Once PSA or T tests increase, these drugs are given to patients on higher doses, before Hormone refractory prostate cancer is ruled. A good example is Myers protocol were he puts his patients on 150/200 mg/daily anti androgen Casodex, aiming to get those low low levels.

Hope these helps you in understanding other possibilities to discuss with your oncologist.

Take care

Baptista

Post Edited (Baptista) : 11/25/2010 5:43:29 AM (GMT-7)


Palyn
Regular Member


Date Joined Dec 2008
Total Posts : 25
   Posted 11/25/2010 11:58 AM (GMT -6)   
Thank you everyone for your posts to my question. My husband was on ADT3, had IMRT, chemo, and testosterone was very low, and PSA was 0.01 when he went on intermittent therapy. Would rising PSA alone be enough to indicate cancer is refractory?

Post Edited (Palyn) : 11/25/2010 6:27:47 PM (GMT-7)


Baptista
Regular Member


Date Joined Aug 2010
Total Posts : 84
   Posted 11/26/2010 2:26 PM (GMT -6)   
Hi Palyn,
According to a study done By Oliver Sartor, M.D., a respected hematologist at LSU Medical Center, the definition for androgen-independent or hormone-refractory prostate cancer involves a patient with progressive prostate cancer and serum testosterone of less than 50 ng/ml (castrate level).
In your husband case the rise in PSA with a low testosterone may indicate progression of the disease, therefore HRPC.
A withdrawal of the anti-androgen usual responds to lower the PSA. Oncologists call it AAWR. The mechanics behind are theoretically assumed that androgen receptor of cancer cells will mutate in time so that, a withdrawal of anti-androgens bound to the receptors, will stop feeding the cancer.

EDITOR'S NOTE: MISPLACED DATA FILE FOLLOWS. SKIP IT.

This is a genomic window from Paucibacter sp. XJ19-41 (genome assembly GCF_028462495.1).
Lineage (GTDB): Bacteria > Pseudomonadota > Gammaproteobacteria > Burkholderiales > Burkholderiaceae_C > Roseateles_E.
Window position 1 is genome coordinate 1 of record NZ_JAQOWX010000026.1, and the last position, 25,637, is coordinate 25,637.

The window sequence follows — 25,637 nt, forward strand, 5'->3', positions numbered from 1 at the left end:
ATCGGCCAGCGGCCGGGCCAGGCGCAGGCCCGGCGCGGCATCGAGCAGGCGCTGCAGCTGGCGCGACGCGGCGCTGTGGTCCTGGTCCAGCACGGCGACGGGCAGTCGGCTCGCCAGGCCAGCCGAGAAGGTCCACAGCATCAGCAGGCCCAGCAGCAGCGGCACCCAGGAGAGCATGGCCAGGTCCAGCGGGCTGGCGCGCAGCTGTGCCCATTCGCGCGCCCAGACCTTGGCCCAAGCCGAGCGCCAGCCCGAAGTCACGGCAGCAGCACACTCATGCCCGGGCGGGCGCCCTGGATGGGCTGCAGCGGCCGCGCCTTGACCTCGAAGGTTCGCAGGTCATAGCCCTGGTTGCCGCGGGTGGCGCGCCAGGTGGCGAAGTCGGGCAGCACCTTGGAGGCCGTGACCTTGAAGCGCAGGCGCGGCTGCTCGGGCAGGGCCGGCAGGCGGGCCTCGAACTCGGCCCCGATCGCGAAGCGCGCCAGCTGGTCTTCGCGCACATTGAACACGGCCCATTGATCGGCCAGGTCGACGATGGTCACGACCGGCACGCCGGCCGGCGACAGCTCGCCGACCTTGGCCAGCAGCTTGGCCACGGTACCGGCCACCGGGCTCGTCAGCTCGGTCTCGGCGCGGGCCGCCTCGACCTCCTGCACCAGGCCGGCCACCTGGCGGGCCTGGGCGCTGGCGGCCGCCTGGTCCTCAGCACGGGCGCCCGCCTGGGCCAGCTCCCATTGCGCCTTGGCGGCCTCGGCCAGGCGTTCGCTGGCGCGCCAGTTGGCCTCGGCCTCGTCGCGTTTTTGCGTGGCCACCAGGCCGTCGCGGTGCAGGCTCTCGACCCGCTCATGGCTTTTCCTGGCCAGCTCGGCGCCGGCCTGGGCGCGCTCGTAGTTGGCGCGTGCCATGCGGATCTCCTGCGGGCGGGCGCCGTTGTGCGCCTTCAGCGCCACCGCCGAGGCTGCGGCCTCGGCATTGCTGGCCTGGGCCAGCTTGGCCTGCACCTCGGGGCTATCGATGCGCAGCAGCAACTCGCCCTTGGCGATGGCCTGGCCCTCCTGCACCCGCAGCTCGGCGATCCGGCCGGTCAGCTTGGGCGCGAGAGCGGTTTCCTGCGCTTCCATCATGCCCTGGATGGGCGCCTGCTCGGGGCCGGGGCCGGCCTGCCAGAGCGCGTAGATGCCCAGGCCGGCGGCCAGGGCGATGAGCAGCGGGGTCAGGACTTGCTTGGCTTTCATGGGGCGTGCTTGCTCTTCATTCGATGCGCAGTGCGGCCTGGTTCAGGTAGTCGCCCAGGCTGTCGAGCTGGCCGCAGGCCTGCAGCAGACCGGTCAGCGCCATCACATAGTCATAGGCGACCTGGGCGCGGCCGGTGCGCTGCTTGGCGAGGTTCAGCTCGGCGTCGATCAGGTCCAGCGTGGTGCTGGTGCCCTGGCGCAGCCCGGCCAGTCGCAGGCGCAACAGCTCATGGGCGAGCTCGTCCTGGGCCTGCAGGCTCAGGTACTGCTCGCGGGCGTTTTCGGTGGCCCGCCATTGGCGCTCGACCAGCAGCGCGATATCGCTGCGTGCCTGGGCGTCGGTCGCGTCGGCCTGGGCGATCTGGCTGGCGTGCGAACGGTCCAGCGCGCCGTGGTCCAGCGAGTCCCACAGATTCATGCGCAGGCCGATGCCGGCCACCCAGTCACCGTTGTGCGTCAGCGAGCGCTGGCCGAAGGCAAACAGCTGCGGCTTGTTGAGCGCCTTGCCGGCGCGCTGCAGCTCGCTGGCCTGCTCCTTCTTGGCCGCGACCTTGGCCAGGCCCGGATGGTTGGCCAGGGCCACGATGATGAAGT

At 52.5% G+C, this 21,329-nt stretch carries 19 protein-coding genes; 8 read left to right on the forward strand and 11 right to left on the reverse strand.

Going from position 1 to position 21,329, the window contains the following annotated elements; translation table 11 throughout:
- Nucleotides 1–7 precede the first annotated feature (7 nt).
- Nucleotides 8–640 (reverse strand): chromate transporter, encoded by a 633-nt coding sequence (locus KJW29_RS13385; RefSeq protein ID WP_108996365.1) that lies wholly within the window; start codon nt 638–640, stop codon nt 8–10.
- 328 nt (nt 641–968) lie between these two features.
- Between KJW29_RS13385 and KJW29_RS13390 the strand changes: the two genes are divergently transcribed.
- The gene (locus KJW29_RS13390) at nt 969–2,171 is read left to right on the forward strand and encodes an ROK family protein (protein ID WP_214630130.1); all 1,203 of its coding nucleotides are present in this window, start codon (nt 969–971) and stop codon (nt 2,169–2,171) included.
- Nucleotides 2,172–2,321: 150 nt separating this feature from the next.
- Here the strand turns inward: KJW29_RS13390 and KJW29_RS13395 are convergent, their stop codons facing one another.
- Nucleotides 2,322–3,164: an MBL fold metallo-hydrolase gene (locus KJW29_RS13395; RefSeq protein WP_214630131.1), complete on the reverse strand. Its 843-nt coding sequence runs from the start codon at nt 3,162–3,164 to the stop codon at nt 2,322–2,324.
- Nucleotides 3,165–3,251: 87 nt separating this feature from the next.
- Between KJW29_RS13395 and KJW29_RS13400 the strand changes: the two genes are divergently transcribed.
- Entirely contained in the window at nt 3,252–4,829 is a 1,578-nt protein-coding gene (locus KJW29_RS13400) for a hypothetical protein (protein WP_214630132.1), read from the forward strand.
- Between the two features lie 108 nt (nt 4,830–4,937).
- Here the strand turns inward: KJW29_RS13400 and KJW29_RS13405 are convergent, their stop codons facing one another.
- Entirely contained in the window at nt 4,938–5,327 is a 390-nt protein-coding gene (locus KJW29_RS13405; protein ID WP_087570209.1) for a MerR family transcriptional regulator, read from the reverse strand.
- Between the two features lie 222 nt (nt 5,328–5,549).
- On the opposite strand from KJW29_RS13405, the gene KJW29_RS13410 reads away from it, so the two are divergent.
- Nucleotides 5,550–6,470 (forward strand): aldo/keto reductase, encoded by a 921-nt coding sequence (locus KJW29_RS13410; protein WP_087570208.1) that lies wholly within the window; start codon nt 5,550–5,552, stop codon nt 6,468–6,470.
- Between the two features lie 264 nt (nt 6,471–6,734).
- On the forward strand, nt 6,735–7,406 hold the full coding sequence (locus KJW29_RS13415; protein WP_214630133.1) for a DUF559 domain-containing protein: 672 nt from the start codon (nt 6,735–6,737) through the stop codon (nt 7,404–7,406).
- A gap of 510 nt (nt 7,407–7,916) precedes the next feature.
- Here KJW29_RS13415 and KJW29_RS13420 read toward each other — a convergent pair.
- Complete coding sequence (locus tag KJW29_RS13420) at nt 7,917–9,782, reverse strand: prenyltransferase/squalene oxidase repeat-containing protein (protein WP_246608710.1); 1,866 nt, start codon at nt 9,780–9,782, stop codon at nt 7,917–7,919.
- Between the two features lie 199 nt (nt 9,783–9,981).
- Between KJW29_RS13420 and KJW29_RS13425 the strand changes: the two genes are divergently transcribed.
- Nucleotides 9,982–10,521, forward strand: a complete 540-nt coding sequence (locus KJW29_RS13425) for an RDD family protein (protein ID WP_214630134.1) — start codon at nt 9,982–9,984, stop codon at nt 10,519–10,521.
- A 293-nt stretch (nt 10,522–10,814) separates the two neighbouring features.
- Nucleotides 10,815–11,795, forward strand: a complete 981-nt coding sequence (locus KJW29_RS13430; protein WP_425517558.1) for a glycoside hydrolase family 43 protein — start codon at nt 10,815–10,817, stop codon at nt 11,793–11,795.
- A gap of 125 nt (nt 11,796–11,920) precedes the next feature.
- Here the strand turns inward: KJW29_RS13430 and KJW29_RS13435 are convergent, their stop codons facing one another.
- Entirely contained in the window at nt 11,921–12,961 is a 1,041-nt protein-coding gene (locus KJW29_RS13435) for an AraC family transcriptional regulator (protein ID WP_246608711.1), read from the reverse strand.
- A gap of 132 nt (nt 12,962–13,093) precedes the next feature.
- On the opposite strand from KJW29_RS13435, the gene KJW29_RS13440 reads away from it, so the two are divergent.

You may find in the net information regarding your question by searching with the string; “How Should We Treat Hormone-Refractory Disease”.

Hope you get more answers to your quest.
Wishing you both the best
Baptista
Age: 50 at Dx on May/2000; PSA=22.4;
6x cores biopsy positive; Gleason score (2+3=5)
RP in Aug/2000, PSA=24.2
Negative S-vesicles & lymph node (9); capsular penetration
Voluminous Adenocarcinoma, well-differentiated, Gs (3+2=5); pT3apN0
Post-op lowest PSA=0.18 on Oct/2000; Classified as Micro Metastasis
Jan/2001 PSA=0.26 Biochemical recurrence
AS (Watchful W.) until PSA=3.80 on Oct/2006; MRI & Bone scan negative
Nov/2006 SRT (3D IMRT; 68Gy / 37 fractions)
Feb/2008 lowest nPSA=0.05
May/2009 PSA=0.26 Biochemical recurrence
Oct/2010 PSA=0.95 (doubling at 9.6 months)
Nov/2010 ADT Cyproterone 100mg/day + Eligard 45mg 6-month depot
Asymptomatic, never incontinent, ED since RP